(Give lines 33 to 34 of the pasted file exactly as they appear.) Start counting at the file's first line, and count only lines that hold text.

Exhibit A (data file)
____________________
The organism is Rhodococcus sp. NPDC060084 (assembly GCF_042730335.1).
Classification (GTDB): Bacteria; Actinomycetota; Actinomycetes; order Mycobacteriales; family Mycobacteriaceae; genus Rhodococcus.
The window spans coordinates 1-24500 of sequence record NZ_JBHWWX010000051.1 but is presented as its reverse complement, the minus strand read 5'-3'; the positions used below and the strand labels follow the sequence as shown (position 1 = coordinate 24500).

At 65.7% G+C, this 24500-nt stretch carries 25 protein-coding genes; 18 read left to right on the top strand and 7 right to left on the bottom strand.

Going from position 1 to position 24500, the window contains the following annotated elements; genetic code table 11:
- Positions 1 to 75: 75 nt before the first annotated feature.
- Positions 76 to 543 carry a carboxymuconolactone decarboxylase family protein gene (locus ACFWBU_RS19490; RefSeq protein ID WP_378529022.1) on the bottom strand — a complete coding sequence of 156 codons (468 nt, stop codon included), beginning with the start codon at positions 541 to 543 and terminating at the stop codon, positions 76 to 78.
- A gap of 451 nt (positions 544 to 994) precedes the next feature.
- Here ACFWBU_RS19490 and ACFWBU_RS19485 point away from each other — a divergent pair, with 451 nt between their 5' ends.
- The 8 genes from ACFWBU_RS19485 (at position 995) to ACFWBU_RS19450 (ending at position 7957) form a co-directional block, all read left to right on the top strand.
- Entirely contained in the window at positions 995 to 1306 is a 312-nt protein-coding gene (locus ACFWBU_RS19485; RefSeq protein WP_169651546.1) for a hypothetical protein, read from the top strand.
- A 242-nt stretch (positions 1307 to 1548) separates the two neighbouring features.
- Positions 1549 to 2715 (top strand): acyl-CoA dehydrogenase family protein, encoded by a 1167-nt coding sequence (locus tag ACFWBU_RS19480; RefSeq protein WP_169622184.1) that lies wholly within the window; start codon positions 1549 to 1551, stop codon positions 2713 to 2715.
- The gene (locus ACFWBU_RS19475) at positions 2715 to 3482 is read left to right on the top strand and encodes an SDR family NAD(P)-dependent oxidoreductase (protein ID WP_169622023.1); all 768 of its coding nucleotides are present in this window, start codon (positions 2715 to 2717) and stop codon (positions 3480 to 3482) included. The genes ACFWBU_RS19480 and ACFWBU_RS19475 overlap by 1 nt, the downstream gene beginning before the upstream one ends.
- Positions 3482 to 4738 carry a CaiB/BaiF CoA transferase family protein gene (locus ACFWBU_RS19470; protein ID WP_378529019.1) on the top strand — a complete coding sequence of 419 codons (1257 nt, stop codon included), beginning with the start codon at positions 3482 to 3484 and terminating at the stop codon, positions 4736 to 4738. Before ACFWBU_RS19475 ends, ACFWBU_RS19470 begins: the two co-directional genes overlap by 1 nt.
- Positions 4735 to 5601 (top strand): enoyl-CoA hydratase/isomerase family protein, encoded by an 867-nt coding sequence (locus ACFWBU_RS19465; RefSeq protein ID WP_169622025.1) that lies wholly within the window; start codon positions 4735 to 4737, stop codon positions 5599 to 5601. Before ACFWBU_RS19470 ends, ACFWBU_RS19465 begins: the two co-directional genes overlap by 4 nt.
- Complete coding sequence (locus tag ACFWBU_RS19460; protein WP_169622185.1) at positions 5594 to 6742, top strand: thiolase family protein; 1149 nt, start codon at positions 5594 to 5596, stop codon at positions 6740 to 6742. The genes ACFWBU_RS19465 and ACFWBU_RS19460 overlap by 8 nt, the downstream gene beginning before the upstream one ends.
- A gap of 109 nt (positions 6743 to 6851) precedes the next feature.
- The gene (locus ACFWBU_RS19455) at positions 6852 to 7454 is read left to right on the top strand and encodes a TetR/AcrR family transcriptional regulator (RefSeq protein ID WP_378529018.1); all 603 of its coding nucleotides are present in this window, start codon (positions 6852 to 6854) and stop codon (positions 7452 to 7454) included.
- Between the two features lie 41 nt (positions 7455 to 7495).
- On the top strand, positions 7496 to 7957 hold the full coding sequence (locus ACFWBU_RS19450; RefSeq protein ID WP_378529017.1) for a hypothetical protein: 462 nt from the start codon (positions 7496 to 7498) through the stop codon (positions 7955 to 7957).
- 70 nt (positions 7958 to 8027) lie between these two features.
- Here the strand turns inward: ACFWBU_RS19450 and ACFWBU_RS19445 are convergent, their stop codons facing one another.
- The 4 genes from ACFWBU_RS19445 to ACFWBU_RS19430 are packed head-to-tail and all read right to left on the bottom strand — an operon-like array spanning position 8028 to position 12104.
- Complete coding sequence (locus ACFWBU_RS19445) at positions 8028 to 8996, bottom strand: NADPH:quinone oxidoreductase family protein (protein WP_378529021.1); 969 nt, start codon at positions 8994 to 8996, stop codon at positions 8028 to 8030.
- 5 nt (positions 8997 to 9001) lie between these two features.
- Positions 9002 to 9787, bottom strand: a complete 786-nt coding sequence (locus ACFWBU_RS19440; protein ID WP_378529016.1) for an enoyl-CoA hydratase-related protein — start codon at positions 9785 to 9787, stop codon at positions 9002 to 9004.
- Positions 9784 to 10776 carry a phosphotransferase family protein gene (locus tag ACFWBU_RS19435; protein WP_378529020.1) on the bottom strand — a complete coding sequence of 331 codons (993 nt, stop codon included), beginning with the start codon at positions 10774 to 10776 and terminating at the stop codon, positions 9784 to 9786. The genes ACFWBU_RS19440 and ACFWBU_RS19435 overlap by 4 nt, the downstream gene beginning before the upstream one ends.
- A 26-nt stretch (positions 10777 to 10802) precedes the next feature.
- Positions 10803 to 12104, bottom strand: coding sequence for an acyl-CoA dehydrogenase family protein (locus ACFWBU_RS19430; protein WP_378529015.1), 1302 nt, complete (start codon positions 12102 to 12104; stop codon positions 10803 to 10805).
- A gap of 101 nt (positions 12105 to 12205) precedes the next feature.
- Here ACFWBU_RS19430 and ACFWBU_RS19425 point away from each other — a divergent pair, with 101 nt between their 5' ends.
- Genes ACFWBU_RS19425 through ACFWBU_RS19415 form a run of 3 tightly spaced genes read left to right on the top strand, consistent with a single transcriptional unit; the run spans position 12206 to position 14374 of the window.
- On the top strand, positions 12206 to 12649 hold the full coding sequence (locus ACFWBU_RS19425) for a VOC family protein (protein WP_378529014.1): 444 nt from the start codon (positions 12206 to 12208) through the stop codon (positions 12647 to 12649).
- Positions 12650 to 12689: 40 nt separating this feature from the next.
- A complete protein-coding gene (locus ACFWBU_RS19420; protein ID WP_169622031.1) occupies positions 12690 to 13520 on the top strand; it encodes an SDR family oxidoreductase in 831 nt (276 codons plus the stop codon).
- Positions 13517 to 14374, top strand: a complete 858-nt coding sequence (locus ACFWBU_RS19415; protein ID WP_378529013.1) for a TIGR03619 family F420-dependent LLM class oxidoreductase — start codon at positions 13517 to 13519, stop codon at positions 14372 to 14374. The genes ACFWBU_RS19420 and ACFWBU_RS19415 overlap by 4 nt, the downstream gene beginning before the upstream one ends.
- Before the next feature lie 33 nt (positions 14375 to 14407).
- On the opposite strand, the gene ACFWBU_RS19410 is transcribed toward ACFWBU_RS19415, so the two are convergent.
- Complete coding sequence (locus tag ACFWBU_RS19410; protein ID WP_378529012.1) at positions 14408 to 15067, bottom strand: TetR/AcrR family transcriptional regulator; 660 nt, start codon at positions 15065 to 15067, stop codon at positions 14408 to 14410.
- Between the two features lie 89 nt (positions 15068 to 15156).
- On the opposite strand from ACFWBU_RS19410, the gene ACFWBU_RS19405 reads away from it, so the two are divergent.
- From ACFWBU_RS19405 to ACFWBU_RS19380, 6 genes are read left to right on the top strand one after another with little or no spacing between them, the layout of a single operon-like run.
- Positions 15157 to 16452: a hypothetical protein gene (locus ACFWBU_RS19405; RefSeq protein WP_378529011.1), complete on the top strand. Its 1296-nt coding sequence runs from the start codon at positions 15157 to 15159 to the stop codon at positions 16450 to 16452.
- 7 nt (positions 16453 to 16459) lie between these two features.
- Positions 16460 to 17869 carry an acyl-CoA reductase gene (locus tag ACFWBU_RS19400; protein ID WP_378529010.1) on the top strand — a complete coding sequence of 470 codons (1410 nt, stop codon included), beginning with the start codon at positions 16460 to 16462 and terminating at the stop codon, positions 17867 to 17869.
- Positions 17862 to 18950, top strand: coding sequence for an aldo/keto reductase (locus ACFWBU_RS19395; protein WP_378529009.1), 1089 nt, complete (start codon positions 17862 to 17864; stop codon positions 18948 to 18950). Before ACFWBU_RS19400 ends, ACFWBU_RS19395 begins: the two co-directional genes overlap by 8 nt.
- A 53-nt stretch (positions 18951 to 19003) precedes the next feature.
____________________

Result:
- Genes ACFWBU_RS19425 through ACFWBU_RS19415 form a run of 3 tightly spaced genes read left to right on the top strand, consistent with a single transcriptional unit; the run spans position 12206 to position 14374 of the window.
- On the top strand, positions 12206 to 12649 hold the full coding sequence (locus ACFWBU_RS19425) for a VOC family protein (protein WP_378529014.1): 444 nt from the start codon (positions 12206 to 12208) through the stop codon (positions 12647 to 12649).